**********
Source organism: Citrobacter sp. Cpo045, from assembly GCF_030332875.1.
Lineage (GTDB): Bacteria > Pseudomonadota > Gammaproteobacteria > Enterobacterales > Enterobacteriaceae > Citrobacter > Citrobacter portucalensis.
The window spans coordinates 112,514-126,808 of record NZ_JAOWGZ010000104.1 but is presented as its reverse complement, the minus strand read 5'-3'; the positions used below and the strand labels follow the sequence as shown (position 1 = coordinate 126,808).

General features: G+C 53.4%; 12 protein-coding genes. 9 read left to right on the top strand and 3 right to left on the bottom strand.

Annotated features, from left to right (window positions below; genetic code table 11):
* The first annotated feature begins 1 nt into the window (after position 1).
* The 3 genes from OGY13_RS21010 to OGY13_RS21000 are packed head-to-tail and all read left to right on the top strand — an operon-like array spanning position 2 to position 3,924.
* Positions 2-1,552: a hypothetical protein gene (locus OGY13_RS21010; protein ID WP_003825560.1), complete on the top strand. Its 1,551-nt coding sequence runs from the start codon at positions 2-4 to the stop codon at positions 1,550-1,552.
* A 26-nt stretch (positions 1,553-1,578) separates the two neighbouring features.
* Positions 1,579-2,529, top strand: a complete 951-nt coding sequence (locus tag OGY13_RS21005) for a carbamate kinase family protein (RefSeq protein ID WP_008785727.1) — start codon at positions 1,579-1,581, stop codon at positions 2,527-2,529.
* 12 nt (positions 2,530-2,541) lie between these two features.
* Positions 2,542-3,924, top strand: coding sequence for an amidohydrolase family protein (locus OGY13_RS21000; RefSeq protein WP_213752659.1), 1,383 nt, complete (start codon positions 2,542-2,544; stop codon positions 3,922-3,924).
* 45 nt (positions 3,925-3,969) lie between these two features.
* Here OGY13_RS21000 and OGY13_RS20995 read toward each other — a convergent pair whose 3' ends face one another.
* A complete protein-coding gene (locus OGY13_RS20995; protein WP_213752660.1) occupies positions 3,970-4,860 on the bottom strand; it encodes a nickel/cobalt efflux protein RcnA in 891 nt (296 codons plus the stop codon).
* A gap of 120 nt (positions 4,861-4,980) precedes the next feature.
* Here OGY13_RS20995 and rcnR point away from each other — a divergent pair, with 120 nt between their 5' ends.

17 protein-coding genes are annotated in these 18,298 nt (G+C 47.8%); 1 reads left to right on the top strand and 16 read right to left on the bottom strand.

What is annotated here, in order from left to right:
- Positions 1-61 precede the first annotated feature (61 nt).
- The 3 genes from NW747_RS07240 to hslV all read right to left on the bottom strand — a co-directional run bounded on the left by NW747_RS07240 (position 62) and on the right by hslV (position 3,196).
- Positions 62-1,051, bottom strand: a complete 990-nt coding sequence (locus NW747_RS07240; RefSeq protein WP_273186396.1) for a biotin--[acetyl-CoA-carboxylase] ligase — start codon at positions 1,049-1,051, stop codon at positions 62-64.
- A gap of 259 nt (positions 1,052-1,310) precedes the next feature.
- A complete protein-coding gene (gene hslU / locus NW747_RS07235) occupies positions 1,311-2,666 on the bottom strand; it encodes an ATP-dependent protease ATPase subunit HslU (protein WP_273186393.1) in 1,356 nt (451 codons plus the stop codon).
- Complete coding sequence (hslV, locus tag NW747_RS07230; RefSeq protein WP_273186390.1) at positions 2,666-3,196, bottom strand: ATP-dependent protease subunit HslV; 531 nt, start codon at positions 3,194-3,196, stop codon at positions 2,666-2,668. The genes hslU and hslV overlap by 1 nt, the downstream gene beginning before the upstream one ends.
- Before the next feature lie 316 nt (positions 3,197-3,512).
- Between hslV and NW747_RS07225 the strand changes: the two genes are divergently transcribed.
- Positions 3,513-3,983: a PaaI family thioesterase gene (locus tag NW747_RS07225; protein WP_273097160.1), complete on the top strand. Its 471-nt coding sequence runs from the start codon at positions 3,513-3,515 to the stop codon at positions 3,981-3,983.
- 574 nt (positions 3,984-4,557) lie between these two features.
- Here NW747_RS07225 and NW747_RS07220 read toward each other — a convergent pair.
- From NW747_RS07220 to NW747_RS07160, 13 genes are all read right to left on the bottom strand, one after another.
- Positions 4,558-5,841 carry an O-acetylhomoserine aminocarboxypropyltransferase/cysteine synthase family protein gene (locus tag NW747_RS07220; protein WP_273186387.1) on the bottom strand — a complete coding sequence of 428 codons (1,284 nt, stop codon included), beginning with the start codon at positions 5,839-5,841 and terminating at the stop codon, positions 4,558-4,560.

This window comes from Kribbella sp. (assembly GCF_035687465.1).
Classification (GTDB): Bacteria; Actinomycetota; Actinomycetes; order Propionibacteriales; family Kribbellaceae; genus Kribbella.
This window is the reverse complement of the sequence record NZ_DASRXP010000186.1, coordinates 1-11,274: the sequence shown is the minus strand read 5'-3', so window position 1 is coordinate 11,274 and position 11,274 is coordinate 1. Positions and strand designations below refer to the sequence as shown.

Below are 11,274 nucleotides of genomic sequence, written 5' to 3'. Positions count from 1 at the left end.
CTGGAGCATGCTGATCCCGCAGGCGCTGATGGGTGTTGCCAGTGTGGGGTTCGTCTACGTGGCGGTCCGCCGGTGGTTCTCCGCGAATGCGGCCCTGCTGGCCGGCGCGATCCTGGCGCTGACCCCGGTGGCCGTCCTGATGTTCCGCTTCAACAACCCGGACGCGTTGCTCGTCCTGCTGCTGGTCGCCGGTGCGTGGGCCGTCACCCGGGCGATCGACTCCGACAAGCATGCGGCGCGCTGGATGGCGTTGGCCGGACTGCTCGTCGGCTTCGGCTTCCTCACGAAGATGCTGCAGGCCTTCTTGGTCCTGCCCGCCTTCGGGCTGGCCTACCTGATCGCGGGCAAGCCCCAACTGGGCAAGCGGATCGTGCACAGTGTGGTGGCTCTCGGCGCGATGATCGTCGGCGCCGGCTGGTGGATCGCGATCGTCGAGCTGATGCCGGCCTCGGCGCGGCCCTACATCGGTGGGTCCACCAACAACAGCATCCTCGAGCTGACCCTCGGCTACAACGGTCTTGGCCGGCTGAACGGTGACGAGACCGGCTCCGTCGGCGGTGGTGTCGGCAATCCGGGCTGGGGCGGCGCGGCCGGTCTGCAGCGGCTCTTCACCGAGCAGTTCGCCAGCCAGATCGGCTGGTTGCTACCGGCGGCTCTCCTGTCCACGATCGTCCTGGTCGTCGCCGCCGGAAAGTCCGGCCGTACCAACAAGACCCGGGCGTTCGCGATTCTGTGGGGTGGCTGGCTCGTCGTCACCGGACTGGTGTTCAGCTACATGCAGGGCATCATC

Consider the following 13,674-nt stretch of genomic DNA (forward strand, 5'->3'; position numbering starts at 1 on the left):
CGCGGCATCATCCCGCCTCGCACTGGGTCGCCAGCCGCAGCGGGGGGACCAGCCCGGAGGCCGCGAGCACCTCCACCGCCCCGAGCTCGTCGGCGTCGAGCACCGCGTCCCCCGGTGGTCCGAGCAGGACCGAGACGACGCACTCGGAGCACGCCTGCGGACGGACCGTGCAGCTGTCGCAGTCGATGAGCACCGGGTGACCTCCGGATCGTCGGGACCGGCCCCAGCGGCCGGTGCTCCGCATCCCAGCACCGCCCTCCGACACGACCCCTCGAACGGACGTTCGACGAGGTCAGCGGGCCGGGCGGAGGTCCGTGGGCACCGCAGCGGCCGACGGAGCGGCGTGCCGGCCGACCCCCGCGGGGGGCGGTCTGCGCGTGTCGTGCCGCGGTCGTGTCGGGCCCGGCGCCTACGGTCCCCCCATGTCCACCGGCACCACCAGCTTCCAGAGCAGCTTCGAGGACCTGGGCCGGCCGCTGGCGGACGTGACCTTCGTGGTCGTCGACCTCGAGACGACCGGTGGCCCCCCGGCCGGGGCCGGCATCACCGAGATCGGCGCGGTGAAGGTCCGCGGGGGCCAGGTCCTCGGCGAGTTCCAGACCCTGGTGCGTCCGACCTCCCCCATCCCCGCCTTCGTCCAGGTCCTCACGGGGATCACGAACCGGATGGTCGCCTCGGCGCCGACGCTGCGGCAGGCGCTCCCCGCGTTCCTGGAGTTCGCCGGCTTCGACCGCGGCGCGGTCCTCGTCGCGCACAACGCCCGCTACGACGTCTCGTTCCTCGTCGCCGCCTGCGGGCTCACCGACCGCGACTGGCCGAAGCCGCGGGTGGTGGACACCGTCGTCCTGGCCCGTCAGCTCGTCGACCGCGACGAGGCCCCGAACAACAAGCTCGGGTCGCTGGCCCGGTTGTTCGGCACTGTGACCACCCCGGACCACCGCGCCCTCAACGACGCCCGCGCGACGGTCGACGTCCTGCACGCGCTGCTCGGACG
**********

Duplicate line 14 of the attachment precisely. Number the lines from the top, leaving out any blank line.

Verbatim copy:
* Here OGY13_RS21000 and OGY13_RS20995 read toward each other — a convergent pair whose 3' ends face one another.